08 February 2008


En français ici.
On Monday, in order to prepare for the reading of Delphine's play, we had one of the participants over to pass him the script, and chat over dinner.

As I mentioned in an earlier post, not many veggies I like are in season, so having recently eaten broccoli, we decided to go for potatoes! This is a cheap, easy to make (even if it takes a long time to cook), French variation on plain meat and potatoes. It's called Pommes des Vendangeurs because the vendangeurs, or grape harvesters, would eat this hearty dish for lunch during the harvest.

Preparation: 20mn
Cooking time: 2 hours 15 min.


750g (1.65lbs or 1lb and 10oz) bacon
(The French recipe is made with part smoked pork strips and part salted pork, bacon can be used for all of it, or you can try to find another kind of pork to alternate with)
1.5 kg (3.3lbs or 3lbs and 5oz) potatoes
1 cup (or more) grated cheese (the recipe calls for emmental; you could use swiss or cheddar depending on your preference)
3 1/2 Tbsp butter

Preheat oven to 475F. Peel and wash the potatoes. Cut into thick round slices. Line a baking dish with bacon (just as it might be hard for French people to find an American pie plate, this type of ceramic baking dish is less common in the US. See the photo. You can probably use a glass baking dish, though).

Add a layer of potatoes, a layer of cheese, a layer of bacon and add some pepper. Repeat this process until the baking dish is full (about 2x), ending with a layer of bacon. Dot with butter.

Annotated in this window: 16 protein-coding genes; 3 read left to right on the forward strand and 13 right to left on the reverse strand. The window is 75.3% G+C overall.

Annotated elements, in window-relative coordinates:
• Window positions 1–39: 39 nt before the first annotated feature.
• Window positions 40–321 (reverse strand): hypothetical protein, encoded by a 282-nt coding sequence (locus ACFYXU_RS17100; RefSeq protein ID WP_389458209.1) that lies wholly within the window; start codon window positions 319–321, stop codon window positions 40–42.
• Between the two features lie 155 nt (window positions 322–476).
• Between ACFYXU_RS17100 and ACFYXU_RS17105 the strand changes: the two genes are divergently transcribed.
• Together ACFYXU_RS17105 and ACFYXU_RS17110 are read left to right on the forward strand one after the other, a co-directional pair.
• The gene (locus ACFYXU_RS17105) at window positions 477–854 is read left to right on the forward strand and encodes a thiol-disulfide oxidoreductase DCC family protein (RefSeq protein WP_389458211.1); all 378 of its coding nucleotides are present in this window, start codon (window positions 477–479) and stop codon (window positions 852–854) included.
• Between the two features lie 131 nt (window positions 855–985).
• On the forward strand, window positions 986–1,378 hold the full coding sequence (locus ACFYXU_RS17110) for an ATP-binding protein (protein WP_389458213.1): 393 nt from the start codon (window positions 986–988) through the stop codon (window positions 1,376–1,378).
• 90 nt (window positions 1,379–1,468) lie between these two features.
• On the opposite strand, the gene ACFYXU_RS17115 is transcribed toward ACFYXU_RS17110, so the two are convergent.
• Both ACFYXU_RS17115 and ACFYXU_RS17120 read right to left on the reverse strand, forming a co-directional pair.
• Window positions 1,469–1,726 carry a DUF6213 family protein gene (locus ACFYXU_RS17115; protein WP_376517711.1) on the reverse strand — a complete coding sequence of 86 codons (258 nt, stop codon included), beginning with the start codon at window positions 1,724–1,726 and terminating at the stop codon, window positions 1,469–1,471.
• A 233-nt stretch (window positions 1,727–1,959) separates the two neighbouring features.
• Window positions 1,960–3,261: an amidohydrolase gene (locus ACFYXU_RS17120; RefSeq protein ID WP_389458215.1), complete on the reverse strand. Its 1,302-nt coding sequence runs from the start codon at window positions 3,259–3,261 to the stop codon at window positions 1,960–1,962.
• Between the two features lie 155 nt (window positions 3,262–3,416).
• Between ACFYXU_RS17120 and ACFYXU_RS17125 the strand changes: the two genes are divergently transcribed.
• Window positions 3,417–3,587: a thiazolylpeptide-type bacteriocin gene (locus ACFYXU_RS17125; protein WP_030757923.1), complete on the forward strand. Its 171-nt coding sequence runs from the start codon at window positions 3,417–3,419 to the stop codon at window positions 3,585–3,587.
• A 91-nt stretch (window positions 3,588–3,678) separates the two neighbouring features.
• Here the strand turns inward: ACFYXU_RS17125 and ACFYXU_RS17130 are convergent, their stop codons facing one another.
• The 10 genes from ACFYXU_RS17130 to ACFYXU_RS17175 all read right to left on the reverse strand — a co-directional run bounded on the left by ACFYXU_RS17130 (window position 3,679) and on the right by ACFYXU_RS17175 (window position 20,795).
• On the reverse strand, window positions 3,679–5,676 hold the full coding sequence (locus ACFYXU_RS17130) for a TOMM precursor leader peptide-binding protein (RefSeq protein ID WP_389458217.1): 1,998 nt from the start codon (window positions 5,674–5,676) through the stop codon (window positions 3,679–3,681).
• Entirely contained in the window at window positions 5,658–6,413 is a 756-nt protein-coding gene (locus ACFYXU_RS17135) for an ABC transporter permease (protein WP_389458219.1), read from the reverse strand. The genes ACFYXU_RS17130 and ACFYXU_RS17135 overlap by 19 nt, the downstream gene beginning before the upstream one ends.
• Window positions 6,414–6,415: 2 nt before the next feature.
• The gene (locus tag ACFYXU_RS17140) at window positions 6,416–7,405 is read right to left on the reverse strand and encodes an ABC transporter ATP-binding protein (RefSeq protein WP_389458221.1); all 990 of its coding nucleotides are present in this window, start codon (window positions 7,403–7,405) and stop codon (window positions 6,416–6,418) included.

Cook in the oven at 475F for 30min. Reduce temperature to 400F and cook another 45 min. Cover the dish with aluminum foil and cook another hour. The bacon on the top will be crispy to burnt (which is the way I like it - see photo), but you can cover the dish earlier if no one eating it wants the burnt pieces!

I know the cooking time seems daunting, but stick it in the oven on a weekend afternoon when you're at home. It doesn't take a whole lot of time to put together and it makes the house smell yummy as well. We served it with a big salad for some fresh greens and it was a success!


taxishoes said...

For some reason, I didn't know bananas were usually that bad for workers and the environment. (Maybe I am just spoiled because, where I grew up, my aunt and uncle had banana trees in the back yard.) Do you know if ALL bananas are clones, or only commercially cultivated bananas?)

Hopie said...

Well if you live in an area that grows bananas and buy local, I don't think it's bad for the environment. It's just that most bananas for the US (besides FL and maybe southern CA) and Europe come from big commercial plantations in South America and Africa.

Amy said...

All (commercially grown) bananas are clones, because they are seedless, and have to be propogated from cuttings. But that doesn't actually mean all bananas are genetically identical, because there are different varieties. So it's only a problem when its a monoculture of just one variety (and I think the ones grown for export are probably mostly the same variety).

Hopie said...

Thanks Amy for the information! I wonder if the dole organic program uses different varieties...